Forces in action!

Forces in action!

Contributed by Andrea Melendez


We know objects fall when we release them from some height, but how do you suppose a system of objects connected to each other fall when dropped? 

A “force” is an effect that changes the motion of an object in either speed or direction. For example, the force of gravity causes objects to fall towards the ground with increasing speed, changing its motion. The gravity from Earth exerts an attractive force on objects that pulls them toward it. Another attractive force is the elastic force experienced by two objects connected by a rubber band. When two objects connected to a rubber band are pulled apart, the elastic between them exerts a force to pull them closer together. You can physically feel this force increase the more you try to stretch the rubber band. Other forces, like the force you feel when you try to bring magnets with the same polarity close to each other, are repulsive. Try bringing the N pole of one magnet close to the N pole of another, and you’ll notice that the magnet that you are not holding will move and change direction to avoid a close interaction with the N pole of the magnet in your hand. 

An interesting feature of forces is that their strength is not affected by other forces, even though it might seem like it because the overall force on the object they are acting on will change. For example, suppose you are exerting a force on a car that changes the speed of the car by 3 mile per hour every hour going to the left, you then introduce another force changes the speed of the car by 1 mile per hour every hour to the right. The net force that the car experiences after the second force is introduced is now 2 miles per hour every hour to the right. However, the strengths of the forces that are applied to the object do not change: the car still experiences a 3 mile per hour every hour force going to the left and a 1 mile per hour every hour force to the right. This feature is what allowed us to simply subtract the forces to figure out what the total force on the car is.

This property is called the superposition of forces: forces going in the same direction add and those going in opposite directions subtract. When the forces are not going in the exact same or opposite direction, a weighted average of the forces and their directions determines the net force and direction.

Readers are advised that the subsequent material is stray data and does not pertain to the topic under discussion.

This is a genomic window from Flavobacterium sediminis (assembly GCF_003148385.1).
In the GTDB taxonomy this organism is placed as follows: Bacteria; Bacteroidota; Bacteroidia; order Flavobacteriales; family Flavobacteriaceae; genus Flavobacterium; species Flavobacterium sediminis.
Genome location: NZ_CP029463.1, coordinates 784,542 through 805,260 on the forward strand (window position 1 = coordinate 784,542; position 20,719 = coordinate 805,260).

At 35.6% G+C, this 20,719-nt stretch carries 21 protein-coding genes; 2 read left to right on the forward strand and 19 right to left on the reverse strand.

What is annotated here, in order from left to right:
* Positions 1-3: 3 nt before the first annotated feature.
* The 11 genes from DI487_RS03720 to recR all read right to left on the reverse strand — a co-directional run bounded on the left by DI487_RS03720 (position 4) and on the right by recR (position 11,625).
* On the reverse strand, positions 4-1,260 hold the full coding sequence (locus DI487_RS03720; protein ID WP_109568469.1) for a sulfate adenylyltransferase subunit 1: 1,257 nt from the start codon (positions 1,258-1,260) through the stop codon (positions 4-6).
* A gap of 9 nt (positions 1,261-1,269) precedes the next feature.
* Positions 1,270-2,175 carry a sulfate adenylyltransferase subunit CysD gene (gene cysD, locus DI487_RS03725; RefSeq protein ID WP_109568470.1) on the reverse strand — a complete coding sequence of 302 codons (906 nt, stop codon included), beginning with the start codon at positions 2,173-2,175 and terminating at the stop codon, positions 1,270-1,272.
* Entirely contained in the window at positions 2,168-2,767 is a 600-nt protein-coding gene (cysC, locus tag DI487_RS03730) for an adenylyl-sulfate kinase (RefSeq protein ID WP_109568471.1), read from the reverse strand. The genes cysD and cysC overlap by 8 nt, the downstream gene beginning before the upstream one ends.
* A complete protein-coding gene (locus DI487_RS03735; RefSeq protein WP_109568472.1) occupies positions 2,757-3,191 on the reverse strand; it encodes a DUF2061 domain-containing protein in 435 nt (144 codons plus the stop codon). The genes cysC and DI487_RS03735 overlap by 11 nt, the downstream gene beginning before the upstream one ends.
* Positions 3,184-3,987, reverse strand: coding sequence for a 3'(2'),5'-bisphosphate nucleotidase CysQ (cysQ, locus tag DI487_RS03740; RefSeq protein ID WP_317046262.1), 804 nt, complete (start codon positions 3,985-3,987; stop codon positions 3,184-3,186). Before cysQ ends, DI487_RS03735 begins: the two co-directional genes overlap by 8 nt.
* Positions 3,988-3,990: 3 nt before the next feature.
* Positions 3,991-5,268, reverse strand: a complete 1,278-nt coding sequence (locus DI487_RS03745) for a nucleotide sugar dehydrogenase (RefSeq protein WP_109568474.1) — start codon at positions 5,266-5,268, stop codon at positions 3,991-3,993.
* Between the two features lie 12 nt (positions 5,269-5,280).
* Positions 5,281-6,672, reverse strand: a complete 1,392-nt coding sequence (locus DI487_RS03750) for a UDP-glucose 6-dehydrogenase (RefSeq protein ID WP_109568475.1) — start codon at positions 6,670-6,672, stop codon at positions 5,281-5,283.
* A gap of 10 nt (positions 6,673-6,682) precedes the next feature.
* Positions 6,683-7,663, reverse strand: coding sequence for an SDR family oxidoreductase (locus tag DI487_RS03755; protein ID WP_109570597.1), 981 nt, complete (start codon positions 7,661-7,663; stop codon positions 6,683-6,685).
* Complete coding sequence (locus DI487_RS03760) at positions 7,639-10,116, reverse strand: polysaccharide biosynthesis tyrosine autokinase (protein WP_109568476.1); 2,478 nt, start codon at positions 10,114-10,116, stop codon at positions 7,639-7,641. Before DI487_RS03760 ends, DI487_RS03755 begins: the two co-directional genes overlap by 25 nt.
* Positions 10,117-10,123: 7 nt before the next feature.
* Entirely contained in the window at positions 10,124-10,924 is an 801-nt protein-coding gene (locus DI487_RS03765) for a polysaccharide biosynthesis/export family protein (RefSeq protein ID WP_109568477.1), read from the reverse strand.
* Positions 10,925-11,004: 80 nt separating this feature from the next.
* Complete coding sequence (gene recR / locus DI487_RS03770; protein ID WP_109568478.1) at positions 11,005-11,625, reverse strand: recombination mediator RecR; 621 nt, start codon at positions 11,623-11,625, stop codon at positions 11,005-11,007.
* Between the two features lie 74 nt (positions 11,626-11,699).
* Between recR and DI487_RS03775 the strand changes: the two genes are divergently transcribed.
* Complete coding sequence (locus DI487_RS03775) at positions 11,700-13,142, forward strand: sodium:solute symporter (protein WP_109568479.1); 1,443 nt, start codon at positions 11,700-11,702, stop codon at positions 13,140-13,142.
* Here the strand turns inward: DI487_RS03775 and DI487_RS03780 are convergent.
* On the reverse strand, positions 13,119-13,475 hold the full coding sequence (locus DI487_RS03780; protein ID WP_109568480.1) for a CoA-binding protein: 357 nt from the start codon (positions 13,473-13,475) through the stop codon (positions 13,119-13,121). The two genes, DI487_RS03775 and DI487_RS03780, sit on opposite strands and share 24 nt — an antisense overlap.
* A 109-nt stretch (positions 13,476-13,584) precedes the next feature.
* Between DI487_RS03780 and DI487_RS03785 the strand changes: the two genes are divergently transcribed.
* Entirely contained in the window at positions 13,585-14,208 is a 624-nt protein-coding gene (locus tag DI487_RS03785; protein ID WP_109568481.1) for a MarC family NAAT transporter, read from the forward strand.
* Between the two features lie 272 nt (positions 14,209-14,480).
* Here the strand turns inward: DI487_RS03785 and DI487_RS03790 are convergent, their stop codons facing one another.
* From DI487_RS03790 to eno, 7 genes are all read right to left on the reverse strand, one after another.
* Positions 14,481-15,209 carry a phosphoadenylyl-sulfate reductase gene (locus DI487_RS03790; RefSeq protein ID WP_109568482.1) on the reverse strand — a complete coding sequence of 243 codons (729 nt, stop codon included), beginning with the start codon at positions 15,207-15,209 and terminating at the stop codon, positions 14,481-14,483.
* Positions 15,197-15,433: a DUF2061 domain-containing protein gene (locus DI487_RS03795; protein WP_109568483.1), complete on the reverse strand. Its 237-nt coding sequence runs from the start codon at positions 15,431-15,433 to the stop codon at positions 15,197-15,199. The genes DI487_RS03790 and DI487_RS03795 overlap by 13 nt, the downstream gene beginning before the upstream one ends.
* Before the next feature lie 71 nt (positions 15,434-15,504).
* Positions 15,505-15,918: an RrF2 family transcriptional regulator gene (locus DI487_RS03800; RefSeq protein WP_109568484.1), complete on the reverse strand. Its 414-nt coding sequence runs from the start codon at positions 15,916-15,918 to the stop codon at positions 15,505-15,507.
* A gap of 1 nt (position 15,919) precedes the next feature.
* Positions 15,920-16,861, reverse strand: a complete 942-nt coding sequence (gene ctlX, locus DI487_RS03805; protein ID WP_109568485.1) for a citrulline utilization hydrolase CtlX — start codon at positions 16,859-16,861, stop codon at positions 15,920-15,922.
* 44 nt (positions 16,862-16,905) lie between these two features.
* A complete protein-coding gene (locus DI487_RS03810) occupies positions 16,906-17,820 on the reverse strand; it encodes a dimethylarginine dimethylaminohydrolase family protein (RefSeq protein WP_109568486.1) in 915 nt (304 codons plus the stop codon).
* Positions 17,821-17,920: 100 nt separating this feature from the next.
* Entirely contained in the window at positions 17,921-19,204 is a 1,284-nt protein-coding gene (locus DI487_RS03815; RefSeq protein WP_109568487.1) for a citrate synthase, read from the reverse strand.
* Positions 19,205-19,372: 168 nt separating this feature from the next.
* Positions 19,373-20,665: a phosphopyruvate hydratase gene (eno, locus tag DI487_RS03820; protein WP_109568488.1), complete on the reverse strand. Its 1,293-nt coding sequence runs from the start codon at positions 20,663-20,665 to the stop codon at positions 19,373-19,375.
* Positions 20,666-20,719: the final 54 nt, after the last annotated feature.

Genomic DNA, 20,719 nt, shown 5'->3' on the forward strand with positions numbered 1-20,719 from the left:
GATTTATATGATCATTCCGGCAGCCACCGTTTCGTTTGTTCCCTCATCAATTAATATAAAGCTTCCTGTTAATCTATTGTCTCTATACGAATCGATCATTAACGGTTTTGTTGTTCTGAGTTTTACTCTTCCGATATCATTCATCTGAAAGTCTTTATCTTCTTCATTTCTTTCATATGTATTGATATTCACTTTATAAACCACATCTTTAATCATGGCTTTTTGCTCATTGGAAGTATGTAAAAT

Now let’s test our knowledge of forces by thinking about the system shown in the video below. Can you predict where the water balloon will pop if I let go of the bar before pushing play? Do you think the water balloon will pop while it falls, or upon impact with the ground? Note that there is a needle sticking through the center of the wooden bar. 

To understand why the balloon popped where it did, it is helpful to make a diagram of the forces acting on both the bar and balloon. These diagrams are called free body diagrams. 

Since neither the balloon nor the bar are moving when I hold the bar, we can deduce that the forces acting on both objects cancel. This means the elastic force pulling the balloon up has the same strength as the downward force from gravity. From the bar’s perspective, the elastic force pulling it toward the water balloon and the force of gravity are cancelled by the force I use to hold the bar above the ground.

When I let go of the bar, the force that was keeping the system’s forces balanced is gone. As a result, the bar will have two downward forces pulling it toward the balloon. As the bar moves downward, the elastic force holding the balloon upward will decrease in magnitude until it is no longer stretched, but this force (with help from the gravitational force) is so strong that it happens fast, only allowing the balloon to move a tiny amount. The balloon can move a tiny amount because the elastic force diminishes as the bar falls. This means that the upward elastic force cannot balance the downward force of gravity anymore, so it moves, but only very little since the attractive forces bring the bar and the balloon together act so fast.


To build your own at home, you’ll need:

  • Wooden stir stick (if you ask nicely, your local home improvement store might let you have one for free)
  • A pencil 
  • A balloon 
  • A ruler 
  • Two push pins 
  • A sewing pin 
  • A rubber band 
  • A mask 


  1. Using a ruler, find the center of the wooden stirrer 
  2. Use a thumbtack to make a hole through the center.
  3. Measure about half an inch from the edges of the wooden stirrer. Ensure that the distance from the central hole to both edges is the same distance.
  4. Push a thumbtack through the wooden stirrer on both edges where you just measured.
  5. Use the push the sewing pin through the central hole and secure it with a rubber band, tape or glue. 
  6. Loop the mask ear loops of the facemask around the thumbtacks on the edges of the wooden stirrer.
  7. Fill a water balloon and place it in the mask. 

Further Questions


  1. If we were to replace the wooden bar with a heavier bar, do you think it would take a longer or shorter amount of time for the balloon to pop? What about a bar made of a lighter material?
  2. If we were to use a stiffer rubber band, do you think it would make a difference? If so, how?
  3. If we were to take our demo to outer space and pulled the balloon the same distance away from the bar as gravity did on earth, do you think it would take more, less, or the same amount of time for the balloon to pop when we let go of the ends?